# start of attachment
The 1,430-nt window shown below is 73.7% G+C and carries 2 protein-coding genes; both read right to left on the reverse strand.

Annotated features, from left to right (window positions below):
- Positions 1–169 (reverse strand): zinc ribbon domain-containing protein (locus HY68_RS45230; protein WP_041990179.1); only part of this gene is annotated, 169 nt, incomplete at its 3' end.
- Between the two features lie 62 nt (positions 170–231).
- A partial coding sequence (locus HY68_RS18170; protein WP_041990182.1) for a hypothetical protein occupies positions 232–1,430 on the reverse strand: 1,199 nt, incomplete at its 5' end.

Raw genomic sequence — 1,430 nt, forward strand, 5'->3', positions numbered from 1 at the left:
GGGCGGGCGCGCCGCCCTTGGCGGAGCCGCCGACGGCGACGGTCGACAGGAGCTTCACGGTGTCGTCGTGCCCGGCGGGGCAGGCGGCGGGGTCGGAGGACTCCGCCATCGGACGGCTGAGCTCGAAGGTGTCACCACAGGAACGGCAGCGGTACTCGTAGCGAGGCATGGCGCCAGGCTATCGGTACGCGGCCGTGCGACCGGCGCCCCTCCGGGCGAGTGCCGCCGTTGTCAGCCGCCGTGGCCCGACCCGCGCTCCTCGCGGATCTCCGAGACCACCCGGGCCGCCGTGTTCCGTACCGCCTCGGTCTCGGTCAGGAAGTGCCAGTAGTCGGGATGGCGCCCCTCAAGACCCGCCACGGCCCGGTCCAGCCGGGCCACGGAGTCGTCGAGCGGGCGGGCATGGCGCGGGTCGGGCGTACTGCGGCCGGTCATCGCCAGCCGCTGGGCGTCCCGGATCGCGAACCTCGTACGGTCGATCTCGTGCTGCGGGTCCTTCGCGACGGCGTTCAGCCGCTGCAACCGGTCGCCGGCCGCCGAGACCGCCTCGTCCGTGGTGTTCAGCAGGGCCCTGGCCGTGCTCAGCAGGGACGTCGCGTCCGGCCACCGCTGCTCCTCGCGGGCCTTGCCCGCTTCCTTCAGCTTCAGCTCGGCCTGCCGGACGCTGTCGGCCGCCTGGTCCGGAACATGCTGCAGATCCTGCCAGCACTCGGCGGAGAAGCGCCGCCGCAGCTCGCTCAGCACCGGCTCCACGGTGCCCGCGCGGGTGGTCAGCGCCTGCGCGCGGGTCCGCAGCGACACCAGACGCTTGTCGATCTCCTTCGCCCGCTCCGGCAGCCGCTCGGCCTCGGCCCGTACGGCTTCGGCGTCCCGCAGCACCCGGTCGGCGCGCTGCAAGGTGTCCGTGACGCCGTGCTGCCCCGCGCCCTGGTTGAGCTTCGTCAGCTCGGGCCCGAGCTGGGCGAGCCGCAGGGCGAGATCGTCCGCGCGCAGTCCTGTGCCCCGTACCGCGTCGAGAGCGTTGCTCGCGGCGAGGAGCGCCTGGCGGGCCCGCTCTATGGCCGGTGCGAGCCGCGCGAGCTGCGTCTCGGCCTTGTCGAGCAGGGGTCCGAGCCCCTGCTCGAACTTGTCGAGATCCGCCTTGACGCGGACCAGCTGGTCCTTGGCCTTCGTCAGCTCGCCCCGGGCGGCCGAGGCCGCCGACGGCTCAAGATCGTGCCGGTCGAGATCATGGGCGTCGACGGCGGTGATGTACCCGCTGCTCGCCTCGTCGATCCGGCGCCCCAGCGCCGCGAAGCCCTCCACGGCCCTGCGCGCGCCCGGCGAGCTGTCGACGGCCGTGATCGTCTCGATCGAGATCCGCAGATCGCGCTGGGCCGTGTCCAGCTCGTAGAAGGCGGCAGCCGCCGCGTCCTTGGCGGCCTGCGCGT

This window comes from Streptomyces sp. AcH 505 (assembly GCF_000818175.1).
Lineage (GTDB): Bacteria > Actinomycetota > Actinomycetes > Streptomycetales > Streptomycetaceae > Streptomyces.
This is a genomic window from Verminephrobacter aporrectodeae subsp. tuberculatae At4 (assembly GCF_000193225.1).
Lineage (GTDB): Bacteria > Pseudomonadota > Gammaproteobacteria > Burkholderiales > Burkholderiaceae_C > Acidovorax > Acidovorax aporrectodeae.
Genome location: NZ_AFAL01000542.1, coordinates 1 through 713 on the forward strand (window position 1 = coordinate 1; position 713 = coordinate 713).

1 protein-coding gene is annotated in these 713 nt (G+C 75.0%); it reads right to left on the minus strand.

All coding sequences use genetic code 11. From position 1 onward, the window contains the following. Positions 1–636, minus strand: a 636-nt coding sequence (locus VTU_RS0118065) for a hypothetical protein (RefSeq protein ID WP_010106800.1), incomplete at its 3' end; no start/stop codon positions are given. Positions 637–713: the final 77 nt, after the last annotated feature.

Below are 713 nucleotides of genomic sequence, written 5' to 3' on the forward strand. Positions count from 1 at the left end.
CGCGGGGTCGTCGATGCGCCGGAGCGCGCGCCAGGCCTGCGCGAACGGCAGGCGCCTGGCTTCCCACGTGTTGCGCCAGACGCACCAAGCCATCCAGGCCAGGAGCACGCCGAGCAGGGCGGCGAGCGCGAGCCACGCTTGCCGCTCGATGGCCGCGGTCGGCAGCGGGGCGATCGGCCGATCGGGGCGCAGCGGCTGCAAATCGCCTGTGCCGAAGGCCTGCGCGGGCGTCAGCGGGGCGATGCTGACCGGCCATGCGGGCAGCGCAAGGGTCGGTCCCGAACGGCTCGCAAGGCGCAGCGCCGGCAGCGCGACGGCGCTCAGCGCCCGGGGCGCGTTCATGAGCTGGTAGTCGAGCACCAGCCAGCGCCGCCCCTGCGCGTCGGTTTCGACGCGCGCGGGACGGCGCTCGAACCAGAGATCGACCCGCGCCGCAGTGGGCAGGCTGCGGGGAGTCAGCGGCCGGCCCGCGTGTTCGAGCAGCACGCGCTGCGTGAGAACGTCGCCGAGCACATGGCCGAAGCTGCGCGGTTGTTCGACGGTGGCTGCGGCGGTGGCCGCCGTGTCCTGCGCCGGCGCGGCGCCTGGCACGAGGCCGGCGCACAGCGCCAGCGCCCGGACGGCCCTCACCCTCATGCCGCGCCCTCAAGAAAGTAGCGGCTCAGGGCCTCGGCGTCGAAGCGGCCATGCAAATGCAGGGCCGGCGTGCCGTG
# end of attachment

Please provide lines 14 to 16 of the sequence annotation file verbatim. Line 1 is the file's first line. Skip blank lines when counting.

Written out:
All coding sequences use genetic code 11. From position 1 onward, the window contains the following. Positions 1–636, minus strand: a 636-nt coding sequence (locus VTU_RS0118065) for a hypothetical protein (RefSeq protein ID WP_010106800.1), incomplete at its 3' end; no start/stop codon positions are given. Positions 637–713: the final 77 nt, after the last annotated feature.

Below are 713 nucleotides of genomic sequence, written 5' to 3' on the forward strand. Positions count from 1 at the left end.
CGCGGGGTCGTCGATGCGCCGGAGCGCGCGCCAGGCCTGCGCGAACGGCAGGCGCCTGGCTTCCCACGTGTTGCGCCAGACGCACCAAGCCATCCAGGCCAGGAGCACGCCGAGCAGGGCGGCGAGCGCGAGCCACGCTTGCCGCTCGATGGCCGCGGTCGGCAGCGGGGCGATCGGCCGATCGGGGCGCAGCGGCTGCAAATCGCCTGTGCCGAAGGCCTGCGCGGGCGTCAGCGGGGCGATGCTGACCGGCCATGCGGGCAGCGCAAGGGTCGGTCCCGAACGGCTCGCAAGGCGCAGCGCCGGCAGCGCGACGGCGCTCAGCGCCCGGGGCGCGTTCATGAGCTGGTAGTCGAGCACCAGCCAGCGCCGCCCCTGCGCGTCGGTTTCGACGCGCGCGGGACGGCGCTCGAACCAGAGATCGACCCGCGCCGCAGTGGGCAGGCTGCGGGGAGTCAGCGGCCGGCCCGCGTGTTCGAGCAGCACGCGCTGCGTGAGAACGTCGCCGAGCACATGGCCGAAGCTGCGCGGTTGTTCGACGGTGGCTGCGGCGGTGGCCGCCGTGTCCTGCGCCGGCGCGGCGCCTGGCACGAGGCCGGCGCACAGCGCCAGCGCCCGGACGGCCCTCACCCTCATGCCGCGCCCTCAAGAAAGTAGCGGCTCAGGGCCTCGGCGTCGAAGCGGCCATGCAAATGCAGGGCCGGCGTGCCGTG